saltycracker May 29, 2014 at 5:40 pm

The millennials can assess the situation and know their misguided decisions will be backstopped by parents and/or government programs while good decisions might be rewarded with a public job. They know that public service jobs, local, state or Fed is, on balance, the favored job choice offering a private level wage or more, benefits and retiring in their 50’s to pursue other opportunities. The Democrats promise to expand those “opportunities” and the security. The Republicans, some, but not so much. The Democrats and Republicans don’t differentiate much outside this, so why not go along ?

The Republicans should, but don’t, offer equal opportunity, a sensible tax structure, an open competitive marketplace, research and support but not ownership or massive subsidies, a strong military, reliable public infrastructure, well managed entitlement programs for individuals….

The Rockefeller Republicans are caught up in a I will do more for you rat race…..they should embrace setting the individual free within the boundaries of a nation of rules and laws.

saltycracker May 29, 2014 at 6:57 pm

And for the millennials that like to get outdoors or at least admire it through Outside Magazine, they should be upset with Democrat spending impacts on park budgets cuts to meet other demands but the GOP lowered the bar.

The Republicans respond, like Governor Scott in Florida who wants to sell off public land and parks….53 were on his list…..Theodore Roosevelt had to roll over in his grave.

MattMD May 29, 2014 at 8:59 pm

Jon–

The collapse of the Soviet Union was way more complicated than the 1980’s defense build up. I didn’t take you for someone who thought that “Reagan beat the Russians”. The collapse was two decades in the making and had a lot to do with internal Soviet reforms.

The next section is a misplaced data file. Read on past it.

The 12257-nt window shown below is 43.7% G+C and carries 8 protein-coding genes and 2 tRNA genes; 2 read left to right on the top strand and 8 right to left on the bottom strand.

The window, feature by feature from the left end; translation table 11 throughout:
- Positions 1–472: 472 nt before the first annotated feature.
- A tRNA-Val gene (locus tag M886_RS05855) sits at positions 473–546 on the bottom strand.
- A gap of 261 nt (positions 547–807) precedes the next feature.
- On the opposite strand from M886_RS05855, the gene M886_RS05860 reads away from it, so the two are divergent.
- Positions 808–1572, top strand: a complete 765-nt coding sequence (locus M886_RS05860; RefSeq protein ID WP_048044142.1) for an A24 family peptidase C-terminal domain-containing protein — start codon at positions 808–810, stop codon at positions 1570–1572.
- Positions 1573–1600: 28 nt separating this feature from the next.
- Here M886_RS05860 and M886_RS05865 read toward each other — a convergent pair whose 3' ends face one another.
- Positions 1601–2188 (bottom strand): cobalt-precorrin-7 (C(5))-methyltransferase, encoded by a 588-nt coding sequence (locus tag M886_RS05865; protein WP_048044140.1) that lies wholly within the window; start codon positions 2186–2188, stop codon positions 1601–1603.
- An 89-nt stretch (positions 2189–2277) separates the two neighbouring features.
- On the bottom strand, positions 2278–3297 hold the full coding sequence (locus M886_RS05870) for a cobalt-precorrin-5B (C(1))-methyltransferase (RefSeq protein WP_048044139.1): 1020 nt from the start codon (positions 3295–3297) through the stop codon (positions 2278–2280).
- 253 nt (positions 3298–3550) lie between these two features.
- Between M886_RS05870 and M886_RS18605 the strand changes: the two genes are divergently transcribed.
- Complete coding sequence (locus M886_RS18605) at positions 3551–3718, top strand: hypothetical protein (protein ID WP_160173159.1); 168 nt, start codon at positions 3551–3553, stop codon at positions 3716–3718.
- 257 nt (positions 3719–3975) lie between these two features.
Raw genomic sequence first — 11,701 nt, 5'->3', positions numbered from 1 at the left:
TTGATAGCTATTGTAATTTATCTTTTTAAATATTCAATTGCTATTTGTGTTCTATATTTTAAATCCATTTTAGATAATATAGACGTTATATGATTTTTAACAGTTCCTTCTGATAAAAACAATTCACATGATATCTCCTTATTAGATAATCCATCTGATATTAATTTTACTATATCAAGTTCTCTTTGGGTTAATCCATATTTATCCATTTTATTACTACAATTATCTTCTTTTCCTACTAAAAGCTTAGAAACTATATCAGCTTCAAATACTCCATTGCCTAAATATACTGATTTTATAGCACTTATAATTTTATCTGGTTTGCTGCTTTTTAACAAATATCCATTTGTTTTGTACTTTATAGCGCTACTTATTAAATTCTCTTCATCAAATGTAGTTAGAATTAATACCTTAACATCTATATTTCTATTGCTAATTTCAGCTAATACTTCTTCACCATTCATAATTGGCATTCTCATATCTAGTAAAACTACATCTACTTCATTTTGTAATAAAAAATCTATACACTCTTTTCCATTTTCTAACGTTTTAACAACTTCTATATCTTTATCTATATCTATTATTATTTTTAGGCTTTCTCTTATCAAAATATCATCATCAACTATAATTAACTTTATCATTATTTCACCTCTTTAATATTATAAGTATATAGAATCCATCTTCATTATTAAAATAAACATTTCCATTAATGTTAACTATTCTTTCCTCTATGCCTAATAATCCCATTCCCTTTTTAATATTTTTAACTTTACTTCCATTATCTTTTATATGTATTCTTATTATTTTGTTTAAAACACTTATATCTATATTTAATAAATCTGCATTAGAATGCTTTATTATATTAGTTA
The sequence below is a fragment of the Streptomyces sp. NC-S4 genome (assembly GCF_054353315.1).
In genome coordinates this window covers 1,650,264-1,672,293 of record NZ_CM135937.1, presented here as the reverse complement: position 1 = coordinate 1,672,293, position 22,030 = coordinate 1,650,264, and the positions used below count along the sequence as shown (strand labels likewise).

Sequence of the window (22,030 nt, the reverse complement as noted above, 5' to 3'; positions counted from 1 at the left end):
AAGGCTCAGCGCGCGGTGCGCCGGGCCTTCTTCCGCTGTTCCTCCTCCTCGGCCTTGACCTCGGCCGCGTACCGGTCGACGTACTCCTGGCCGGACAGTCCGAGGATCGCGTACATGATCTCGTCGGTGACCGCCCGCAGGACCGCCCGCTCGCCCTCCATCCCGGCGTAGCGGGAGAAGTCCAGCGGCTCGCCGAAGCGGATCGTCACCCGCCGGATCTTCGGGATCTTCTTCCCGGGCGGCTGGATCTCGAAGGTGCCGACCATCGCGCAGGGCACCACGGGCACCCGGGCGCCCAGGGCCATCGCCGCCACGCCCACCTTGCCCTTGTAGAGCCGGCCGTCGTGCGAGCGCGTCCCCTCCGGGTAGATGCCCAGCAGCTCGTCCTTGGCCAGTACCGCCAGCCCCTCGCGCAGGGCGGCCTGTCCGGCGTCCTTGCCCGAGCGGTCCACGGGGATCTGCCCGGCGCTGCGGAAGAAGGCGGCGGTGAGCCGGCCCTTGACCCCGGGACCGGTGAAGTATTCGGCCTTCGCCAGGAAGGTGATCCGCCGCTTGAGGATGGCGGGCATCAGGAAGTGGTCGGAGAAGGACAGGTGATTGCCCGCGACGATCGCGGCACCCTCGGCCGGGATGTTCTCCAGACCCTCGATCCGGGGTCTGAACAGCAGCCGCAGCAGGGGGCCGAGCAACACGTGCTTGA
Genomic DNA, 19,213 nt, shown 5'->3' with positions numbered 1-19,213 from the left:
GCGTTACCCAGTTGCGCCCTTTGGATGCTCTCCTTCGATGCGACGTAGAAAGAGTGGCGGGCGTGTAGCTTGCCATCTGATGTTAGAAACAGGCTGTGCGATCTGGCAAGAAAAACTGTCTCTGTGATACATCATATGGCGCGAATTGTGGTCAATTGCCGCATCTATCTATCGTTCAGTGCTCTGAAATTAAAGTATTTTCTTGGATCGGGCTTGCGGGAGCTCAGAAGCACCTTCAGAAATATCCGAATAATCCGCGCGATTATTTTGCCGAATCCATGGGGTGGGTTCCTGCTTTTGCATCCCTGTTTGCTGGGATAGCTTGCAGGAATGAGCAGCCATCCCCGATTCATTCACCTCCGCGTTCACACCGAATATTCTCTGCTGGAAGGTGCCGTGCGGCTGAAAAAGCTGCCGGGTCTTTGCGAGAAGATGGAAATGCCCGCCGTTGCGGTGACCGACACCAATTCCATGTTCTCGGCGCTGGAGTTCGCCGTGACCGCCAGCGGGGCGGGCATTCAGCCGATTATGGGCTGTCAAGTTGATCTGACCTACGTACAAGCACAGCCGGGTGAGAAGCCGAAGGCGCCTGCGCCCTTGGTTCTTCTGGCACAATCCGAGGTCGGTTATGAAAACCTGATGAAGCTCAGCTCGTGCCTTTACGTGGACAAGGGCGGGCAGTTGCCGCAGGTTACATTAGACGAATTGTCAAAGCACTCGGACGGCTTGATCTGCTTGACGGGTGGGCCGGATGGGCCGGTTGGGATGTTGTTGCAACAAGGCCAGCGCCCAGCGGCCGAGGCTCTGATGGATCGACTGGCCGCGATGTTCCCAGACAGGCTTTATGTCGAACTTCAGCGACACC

Their invasion of Afghanistan didn’t help, either.

John Konop May 29, 2014 at 9:08 pm

A key part of the collapse was lack of infastructure investment…..Soviet Union could not move goods effiecently across the country…..created lots of poverty….one could argue they spent way to much in arms race while they had massive infastructure problems….Irronic if you think about our country via Iraq/Afghanistan spending while our infastructure needs investment….

David C May 30, 2014 at 1:17 am

Yeah, the huge Soviet buildup that pretty much bankrupted them (in part by sucking up resources needed to reform things like agriculture, which was a walking disaster) came in a large part during the Brezhnev era of the 60s and 70s, in part due to fundamental misunderstandings about what war was actually like in the Nuclear Age–the Soviets still built all their factories for ready conversion into a war economy like it was 1941 when you could turn Ford into a Tank company and a fight with your other power would last years instead of seconds. And they did that even as they, trapped by the clout of the military, insisted on making more and more of everything for them: Not just new types of weapons, but just building more and more tanks, artillery pieces, guns, submarines, types of aircraft, you name it. Even as detente was through those years lessening the likelyhood they’d ever be needed, they did it in part to ‘keep the production lines hot’ for when they’d be needed in their vision of a 1930s war economy and because the defense ministry was a base of Brezhnev power, so he made sure to keep the generals happy by giving them whatever they wanted, even as the rest of the country’s economy went to hell.